I love that fantasy table of mentor training hours. I doubt there is anyone in ITT that wouldn’t like to see that happening. But for as long as I’ve been doing this we’ve had mentors unable to get cover for one afternoon in September. If the report had been recommending that the DfE cover the cost of all mentor release for training, that might be different, but even then there are all sorts of issues that perhaps aren’t apparent if this isn’t what you do all the time. My colleague has done some wonderful work with schools to improve mentor training; the idea that a magic wand will be waved in Sanctuary Buildings and make all that had graft look miniscule against what is being suggested is not believable.

Then we get into incentives and policy levers. It’s like it’s written in a vaccuum. It doesn’t need to dictate new mechanisms. All those specific but incomplete details about the ITT curriculum for re-accreditation, when the CCF is just sitting there oven-ready. The whole idea of “robust re-accreditation” done in a jiffy. How on earth is this going to be a valid process? It takes Ofsted something like 6 years to inspect all ITT Providers. To do the same in 6 months means it can’t be more than a paper exercise and maybe an interview with the programme director, can it? I imagine it would be a little more sophisticated than counting the number of times “cognitive” appears in the Provider’s documentation but if anyone thinks this is going to sort the wheat from chaff, they need a good threshing themselves. Ofsted have just re-written their ITT Framework and are the obvious policy lever to at least bring some experience and a track record to checking compliance. All that time and effort that has gone into establishing strong partnerships and it’s like Teaching School Hubs and the Institute of Teaching are all that exist (well the IoT doesn’t exist yet, but hey, it’s coming). This is the Mao-style of decorating. If you don’t like the John Lewis sofas, then just chuck a grenade in (no need to evacuate the occupants) and then you can hang your Lulu Lytle wallpaper instead.

Densely and opaquely written as it is, I don’t have a fundamental problem with the vision of ITT that I can discern within this report. I’ve written about this before. I don’t really give a hoot about the academic freedom argument; there’s masses of scope beyond the CCF to explore whatever you want. What bothers me is that it’s poorly thought through, on a ridiculous timescale, and is more likely to damage ITT than transform it. I don’t think this is just cheams mindset.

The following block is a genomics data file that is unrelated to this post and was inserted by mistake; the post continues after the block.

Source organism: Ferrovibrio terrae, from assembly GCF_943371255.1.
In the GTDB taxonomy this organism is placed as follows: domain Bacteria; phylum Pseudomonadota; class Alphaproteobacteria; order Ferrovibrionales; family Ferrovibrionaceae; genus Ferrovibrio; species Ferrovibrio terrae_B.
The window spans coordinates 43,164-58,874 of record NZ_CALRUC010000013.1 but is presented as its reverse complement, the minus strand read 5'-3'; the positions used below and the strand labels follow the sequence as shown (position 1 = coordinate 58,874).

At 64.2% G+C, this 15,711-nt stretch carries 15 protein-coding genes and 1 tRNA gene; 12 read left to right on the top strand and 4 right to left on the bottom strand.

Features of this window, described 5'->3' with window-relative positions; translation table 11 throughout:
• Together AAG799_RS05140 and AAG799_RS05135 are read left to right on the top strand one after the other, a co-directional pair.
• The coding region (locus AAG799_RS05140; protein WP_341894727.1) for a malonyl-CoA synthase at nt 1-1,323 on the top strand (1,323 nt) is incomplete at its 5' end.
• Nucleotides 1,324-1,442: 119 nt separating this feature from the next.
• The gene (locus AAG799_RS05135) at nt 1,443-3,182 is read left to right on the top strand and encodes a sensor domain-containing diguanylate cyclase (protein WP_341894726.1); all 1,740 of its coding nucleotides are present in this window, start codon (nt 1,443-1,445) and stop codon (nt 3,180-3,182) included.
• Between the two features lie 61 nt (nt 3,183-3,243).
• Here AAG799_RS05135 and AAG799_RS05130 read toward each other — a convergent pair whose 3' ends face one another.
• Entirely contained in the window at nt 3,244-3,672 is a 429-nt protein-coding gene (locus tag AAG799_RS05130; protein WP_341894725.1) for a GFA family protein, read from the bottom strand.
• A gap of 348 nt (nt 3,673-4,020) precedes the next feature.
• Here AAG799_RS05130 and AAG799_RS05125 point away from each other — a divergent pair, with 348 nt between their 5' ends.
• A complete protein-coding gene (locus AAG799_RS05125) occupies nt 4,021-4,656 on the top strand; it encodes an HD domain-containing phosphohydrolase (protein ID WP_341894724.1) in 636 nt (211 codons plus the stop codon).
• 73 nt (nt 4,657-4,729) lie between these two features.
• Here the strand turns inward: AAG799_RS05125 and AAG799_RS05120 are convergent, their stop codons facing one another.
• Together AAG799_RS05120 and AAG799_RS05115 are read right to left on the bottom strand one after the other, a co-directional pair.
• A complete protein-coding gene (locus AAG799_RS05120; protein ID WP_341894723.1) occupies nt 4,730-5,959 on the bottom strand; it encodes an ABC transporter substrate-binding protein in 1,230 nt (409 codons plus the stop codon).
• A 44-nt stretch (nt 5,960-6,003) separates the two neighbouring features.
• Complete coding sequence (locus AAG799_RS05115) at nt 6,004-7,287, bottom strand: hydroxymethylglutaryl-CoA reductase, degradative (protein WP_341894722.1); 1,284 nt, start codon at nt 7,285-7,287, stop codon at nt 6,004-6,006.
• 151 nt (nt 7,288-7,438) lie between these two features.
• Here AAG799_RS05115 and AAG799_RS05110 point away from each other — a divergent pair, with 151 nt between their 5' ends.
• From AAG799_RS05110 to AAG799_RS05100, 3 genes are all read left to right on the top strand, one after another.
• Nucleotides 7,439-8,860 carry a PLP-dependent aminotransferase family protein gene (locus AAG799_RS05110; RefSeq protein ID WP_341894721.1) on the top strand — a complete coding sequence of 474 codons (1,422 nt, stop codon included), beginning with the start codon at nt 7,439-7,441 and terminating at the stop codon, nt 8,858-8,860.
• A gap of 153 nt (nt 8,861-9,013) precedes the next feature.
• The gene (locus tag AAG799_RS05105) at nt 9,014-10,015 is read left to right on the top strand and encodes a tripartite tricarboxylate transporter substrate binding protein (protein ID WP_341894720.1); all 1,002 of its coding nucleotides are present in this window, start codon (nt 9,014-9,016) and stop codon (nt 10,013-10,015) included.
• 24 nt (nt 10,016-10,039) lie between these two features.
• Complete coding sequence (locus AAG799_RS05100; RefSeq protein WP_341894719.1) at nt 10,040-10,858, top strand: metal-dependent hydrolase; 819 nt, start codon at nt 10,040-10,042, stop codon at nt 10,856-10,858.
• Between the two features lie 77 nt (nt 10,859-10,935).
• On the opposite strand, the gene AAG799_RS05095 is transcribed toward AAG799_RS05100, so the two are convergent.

So, those are my main thoughts. If it’s implemented in full, on the proposed timescale, with a genuine wrecking-ball approach to re-accreditation, and compliance, then it will be a disaster. I think much more likely is that there will be some rowing back by the DfE, just as there was on the push for school-led training last time. A few universities will drop out – not the big ITT institutions but maybe some of the Russell Group. There will be some realignment of partnerships. There will be superficial adherence to the minimum hours and mentor training. Schools will come under pressure and the number of placements will fall. Teacher recruitment targets will be missed. There will be a further shift from subject-specific to generic professional training. And there will be little fundamental change to the substance of a typical ITT experience. How much of that list looks like a bright future to you?

One thought on “Sometimes it’s not just Cheams Mindset

  1. I think universities should have a key role in initial teacher education and training. When it is done well, the level 7 work encourages people to think. I realise that university tutors don’t have the monopoly on encouraging thought, but they do provide an important counterpoint to the very fixed ideas about good teaching one encounters from some. Without critical thinking, it’s hard to see how education in England can be improved. There’s a very real danger that ‘what works’ won’t work (any) better than what went before, because education is much more complex than that.